410655 Rapid Hydrothermal Hydrogenation and Decarboxylation of Oleic Acid over Activated Carbon Using Formic Acid As in Situ Source of Hydrogen

Tuesday, November 10, 2015: 3:55 PM
355F (Salt Palace Convention Center)
Sergiy Popov, Civil and Environmental Engineering, Old Dominion University, Norfolk, VA and Sandeep Kumar, Civil and Environmental Engineering, Old Dominion Univeristy, Norfolk, VA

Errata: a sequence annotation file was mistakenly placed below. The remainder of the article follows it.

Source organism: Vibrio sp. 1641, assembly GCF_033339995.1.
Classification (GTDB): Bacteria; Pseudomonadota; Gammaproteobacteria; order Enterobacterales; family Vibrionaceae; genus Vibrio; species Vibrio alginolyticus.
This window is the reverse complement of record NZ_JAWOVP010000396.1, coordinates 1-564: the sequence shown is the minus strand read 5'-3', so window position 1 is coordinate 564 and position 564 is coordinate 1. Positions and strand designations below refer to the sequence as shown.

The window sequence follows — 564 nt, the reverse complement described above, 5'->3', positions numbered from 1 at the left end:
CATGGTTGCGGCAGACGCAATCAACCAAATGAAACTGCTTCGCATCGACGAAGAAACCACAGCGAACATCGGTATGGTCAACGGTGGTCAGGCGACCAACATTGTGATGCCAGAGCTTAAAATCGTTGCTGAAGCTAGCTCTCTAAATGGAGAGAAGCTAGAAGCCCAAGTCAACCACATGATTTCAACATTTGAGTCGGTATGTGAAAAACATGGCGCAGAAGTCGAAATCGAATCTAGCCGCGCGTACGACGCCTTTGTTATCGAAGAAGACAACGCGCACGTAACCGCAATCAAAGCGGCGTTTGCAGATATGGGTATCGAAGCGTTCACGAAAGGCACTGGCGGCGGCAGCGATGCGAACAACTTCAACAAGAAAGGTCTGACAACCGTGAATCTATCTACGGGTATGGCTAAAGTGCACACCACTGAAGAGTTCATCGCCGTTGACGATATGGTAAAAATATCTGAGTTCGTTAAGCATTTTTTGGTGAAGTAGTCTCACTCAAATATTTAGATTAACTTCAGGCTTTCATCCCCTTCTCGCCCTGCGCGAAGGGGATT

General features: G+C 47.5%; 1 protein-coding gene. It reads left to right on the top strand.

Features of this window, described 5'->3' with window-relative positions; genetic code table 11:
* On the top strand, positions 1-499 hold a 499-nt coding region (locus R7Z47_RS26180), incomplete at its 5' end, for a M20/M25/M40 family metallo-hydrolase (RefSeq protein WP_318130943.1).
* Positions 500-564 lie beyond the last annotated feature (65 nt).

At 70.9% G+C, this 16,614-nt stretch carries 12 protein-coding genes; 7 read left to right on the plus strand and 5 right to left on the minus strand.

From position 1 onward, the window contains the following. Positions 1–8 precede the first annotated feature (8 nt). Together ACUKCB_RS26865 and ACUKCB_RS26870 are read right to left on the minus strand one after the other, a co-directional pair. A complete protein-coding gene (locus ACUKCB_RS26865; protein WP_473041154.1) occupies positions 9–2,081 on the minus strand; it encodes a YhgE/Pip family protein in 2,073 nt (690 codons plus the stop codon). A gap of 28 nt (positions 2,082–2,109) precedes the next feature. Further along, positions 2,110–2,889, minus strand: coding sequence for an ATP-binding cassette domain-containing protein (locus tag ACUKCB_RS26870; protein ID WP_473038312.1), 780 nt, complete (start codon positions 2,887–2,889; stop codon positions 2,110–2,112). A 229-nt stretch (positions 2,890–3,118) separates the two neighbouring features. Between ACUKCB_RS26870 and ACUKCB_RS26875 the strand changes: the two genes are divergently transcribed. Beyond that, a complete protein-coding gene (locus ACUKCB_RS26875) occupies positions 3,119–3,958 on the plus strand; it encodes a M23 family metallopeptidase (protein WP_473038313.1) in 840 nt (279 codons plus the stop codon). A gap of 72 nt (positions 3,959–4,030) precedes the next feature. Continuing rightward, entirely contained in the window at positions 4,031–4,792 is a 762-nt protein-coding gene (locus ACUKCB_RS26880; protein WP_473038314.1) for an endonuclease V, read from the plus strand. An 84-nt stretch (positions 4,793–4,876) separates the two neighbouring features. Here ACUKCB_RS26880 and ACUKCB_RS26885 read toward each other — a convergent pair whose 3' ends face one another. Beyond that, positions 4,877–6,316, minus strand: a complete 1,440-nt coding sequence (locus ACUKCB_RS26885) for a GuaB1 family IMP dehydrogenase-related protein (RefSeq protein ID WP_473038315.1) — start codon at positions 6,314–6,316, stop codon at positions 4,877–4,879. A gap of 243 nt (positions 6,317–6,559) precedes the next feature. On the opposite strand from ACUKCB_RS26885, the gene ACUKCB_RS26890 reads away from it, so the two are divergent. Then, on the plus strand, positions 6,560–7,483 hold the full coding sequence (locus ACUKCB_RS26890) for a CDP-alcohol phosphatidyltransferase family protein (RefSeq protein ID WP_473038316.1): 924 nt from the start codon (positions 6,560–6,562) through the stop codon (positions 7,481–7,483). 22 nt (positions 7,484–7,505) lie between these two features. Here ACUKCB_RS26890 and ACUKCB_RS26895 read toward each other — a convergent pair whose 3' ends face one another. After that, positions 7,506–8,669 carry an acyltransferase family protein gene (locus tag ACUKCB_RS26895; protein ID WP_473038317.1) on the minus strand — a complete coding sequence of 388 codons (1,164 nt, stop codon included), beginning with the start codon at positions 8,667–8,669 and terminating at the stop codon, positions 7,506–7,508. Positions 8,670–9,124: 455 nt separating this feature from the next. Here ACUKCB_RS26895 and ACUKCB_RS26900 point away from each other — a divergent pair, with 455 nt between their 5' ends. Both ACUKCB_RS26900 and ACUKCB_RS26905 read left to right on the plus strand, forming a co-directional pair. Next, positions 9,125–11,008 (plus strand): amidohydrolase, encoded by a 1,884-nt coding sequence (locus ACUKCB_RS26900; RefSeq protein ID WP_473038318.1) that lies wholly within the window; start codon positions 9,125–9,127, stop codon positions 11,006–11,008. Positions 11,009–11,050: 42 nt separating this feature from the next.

We developed and studied a novel approach to rapid converting of fatty acids into n-alkanes in a continuous flow process. Heptadecane and other fuel range hydrocarbons were produced from oleic acid under sub- and supercritical water conditions in a tubular reactor packed with granulated activated charcoal (the weight hourly space velocity was 4 h-1) at the temperatures from 350 to 400 °C and pressure of 3500 psi (24 MPa). 1% v/v formic acid was added to the reaction medium as an in situ source of hydrogen. The oleic acid and formic acid solution were delivered into the reactor at the ratio 1:5 by volume. Hydrogenation of oleic acid and decarboxylation of the resulting stearic acid with production of heptadecane were the main reaction pathways observed in the studied process. The use of formic acid as a donor of hydrogen made it possible to produce straight-chain alkanes with good yield and selectivity to heptadecane. The yield of heptadecane ca. 70% with the selectivity greater than 80% was observed in the range of temperatures from 370 to 380 °C within 21 min of residence time. Kinetics study showed that the rates of oleic acid conversion displayed Arrhenius behavior with the activation energy of 120 kJ/mol. The proposed rapid continuous flow process can be readily scaled up and used for renewable fuel production from various lipid-based feedstocks.

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